We’ve all been there — sitting in a public place, and feeling like that person over there, talking on their cell phone, is so annoying. Why are they so annoying? What makes a cell phone conversation that you overhear so distracting?
Four researchers, led by Lauren Emberson (2010) from Cornell University, set to find out.
Previous research has shown that we don’t seem to be as distracted when listening to a full dialogue between two people as when we are listening to a “halfalogue” — that is, just one side of a two-sided conversation.
In two small studies conducted exclusively on 41 college undergraduates, the researchers devised tasks to measure how distracting mobile phone conversations are when we hear only one side of the conversation. Specifically, they were interested in measuring whether such conversations could affect our ability to concentrate on a task that demanded good attention in order to complete successfully.
In the first study, 24 undergrads were seated in front of a computer and told they were going to complete two tasks that demanded their complete and undivided attention:
One involved tracking a moving dot with the computer mouse, and the other involved responding to letters presented on the computer screen. They were given 1 min of practice with each of these tasks in silence. They were then instructed that they would be completing these tasks a number of times and would sometimes hear speech from the two computer speakers situated on either side of the monitor. Participants were asked to focus their attention on the attentionally demanding tasks.
They found significant differences in a person’s ability to concentrate on both tasks at hand when listening to half a conversation (the “halfalogue”) as opposed to silence, a monologue, or a complete two-sided conversation.
Since the researchers reasoned this effect may be caused by the unpredictability of simply the sounds of talking themselves, they conducted a second experiment that made the halfalogue conversation filtered and incomprehensible. They found that it isn’t the mere acoustic unpredictability itself — speech comprehension is necessary in order to reduce a person’s attention to the task at hand.
The researchers suggest that the reason that half a conversation is so distracting — and therefore, most cell phone conversations we overhear — is because the speech processing part of our brains is drawn to make sense of the pattern we’re hearing. Since it generally can’t do this with only half the data, our brains are straining under the load of this processing task. In a normal conversation, speech is predictable — Person A talks, then Person B responds, and so on.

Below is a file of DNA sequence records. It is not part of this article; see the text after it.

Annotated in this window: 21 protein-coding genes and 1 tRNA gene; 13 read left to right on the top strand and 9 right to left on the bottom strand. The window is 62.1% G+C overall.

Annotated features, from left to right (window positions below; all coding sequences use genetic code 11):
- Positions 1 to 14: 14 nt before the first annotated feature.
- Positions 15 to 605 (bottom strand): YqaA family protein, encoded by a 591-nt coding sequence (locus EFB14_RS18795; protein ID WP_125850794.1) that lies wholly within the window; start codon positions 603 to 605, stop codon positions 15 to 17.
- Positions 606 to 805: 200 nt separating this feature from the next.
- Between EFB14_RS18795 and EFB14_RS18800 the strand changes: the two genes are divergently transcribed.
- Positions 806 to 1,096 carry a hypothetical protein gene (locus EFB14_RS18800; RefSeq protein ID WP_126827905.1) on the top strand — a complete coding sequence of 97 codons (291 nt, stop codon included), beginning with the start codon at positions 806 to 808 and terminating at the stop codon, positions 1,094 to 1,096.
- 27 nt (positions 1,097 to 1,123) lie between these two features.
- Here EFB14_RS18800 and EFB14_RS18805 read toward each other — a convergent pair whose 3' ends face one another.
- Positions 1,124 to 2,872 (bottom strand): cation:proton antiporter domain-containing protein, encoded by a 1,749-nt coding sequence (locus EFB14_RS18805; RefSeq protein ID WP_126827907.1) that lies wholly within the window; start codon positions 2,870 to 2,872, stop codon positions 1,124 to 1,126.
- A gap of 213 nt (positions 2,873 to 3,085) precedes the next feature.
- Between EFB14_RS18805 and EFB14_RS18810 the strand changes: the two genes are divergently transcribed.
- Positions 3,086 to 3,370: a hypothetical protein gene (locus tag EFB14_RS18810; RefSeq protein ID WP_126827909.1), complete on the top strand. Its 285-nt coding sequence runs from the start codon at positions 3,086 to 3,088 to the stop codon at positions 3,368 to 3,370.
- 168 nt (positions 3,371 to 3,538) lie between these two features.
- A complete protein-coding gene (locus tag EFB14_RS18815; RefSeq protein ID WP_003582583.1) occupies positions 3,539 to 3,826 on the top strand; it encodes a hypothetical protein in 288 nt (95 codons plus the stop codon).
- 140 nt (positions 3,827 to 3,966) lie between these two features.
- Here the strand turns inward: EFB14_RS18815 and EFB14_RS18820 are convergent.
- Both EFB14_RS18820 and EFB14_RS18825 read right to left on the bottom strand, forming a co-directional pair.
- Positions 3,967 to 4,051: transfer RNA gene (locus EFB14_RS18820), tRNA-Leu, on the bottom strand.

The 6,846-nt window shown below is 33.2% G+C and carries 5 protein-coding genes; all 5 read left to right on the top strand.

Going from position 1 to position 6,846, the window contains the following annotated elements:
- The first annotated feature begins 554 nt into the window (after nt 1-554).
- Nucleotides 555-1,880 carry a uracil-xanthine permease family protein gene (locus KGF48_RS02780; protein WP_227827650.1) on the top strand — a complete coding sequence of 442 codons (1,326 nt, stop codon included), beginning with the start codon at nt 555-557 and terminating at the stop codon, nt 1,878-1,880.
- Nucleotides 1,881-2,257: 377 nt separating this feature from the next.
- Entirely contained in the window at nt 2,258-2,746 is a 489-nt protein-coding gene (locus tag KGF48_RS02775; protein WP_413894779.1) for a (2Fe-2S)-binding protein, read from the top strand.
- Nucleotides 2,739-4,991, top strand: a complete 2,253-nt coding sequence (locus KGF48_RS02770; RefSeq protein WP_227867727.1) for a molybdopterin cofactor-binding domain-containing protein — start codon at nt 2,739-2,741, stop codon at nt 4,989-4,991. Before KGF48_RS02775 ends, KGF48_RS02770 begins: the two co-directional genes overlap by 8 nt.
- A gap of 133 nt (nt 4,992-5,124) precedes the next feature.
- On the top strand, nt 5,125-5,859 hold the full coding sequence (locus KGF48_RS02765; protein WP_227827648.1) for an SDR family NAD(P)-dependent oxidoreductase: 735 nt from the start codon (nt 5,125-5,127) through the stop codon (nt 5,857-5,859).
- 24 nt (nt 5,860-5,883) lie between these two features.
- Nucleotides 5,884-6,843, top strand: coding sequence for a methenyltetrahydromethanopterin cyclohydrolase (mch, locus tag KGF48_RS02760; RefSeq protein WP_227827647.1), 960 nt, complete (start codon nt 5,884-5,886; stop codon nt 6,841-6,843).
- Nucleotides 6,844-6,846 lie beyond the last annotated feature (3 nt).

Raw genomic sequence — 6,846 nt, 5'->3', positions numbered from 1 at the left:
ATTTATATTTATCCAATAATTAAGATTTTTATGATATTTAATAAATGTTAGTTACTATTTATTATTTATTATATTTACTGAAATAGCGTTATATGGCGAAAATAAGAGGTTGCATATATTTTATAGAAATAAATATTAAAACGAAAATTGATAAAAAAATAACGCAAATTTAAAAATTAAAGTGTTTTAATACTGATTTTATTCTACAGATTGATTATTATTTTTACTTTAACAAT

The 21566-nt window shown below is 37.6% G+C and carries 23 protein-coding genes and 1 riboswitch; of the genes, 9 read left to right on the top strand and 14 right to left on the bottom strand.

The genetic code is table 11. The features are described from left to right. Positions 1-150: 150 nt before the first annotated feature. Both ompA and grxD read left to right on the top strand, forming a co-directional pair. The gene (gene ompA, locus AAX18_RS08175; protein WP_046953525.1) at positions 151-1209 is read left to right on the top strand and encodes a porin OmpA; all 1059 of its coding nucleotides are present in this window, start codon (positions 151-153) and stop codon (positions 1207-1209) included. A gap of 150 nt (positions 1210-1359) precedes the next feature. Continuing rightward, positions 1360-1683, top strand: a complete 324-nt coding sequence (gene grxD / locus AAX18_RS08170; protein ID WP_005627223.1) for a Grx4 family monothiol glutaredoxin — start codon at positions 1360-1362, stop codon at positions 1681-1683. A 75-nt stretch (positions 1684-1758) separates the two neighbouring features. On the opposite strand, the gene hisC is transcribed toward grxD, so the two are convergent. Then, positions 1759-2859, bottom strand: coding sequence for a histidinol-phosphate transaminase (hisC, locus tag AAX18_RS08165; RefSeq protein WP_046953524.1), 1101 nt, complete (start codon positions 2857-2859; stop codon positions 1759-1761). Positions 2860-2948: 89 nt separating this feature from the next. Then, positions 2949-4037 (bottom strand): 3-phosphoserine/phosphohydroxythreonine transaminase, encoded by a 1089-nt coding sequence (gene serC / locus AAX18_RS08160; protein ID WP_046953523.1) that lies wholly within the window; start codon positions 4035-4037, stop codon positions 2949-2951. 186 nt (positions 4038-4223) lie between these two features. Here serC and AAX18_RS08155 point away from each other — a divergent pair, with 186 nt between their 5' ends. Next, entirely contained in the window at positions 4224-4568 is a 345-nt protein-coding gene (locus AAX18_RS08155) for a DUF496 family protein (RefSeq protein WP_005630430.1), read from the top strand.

In half a conversation, you don’t know what Person B is saying, so you also don’t know when or how Person A will respond. This is curious to the speech processing centers of our brains, apparently, and causes us to become distracted in trying to make sense of the conversation.
Finally, the researchers note why this finding may have more generalizable importance. We know from previous research that cell phone conversations by a driver in an automobile can negatively impact driving performance. In fact, some states have gone so far as to enact laws banning cell phone use while driving.
But this study demonstrates something even more disturbing that few lawmakers have considered — simply overhearing a cell phone conversation in the car (e.g., from one of your passengers) may also be significantly distracting. It may be sufficient to reduce a driver’s reaction time and performance, although further study would be needed to verify this hypothesis.
So now you know why cell phone conversations can be so distracting — it’s your brain’s attempt to make sense of the conversation without sufficient data (e.g., the other side of the conversation) it’s used to having. And it’s not just mobile phone conversations — it’s really any conversation conducted where you can only hear one side of it.
Emberson LL, Lupyan G, Goldstein MH, & Spivey MJ (2010). Overheard Cell-Phone Conversations: When Less Speech Is More Distracting. Psychological science : a journal of the American Psychological Society / APS PMID: 20817912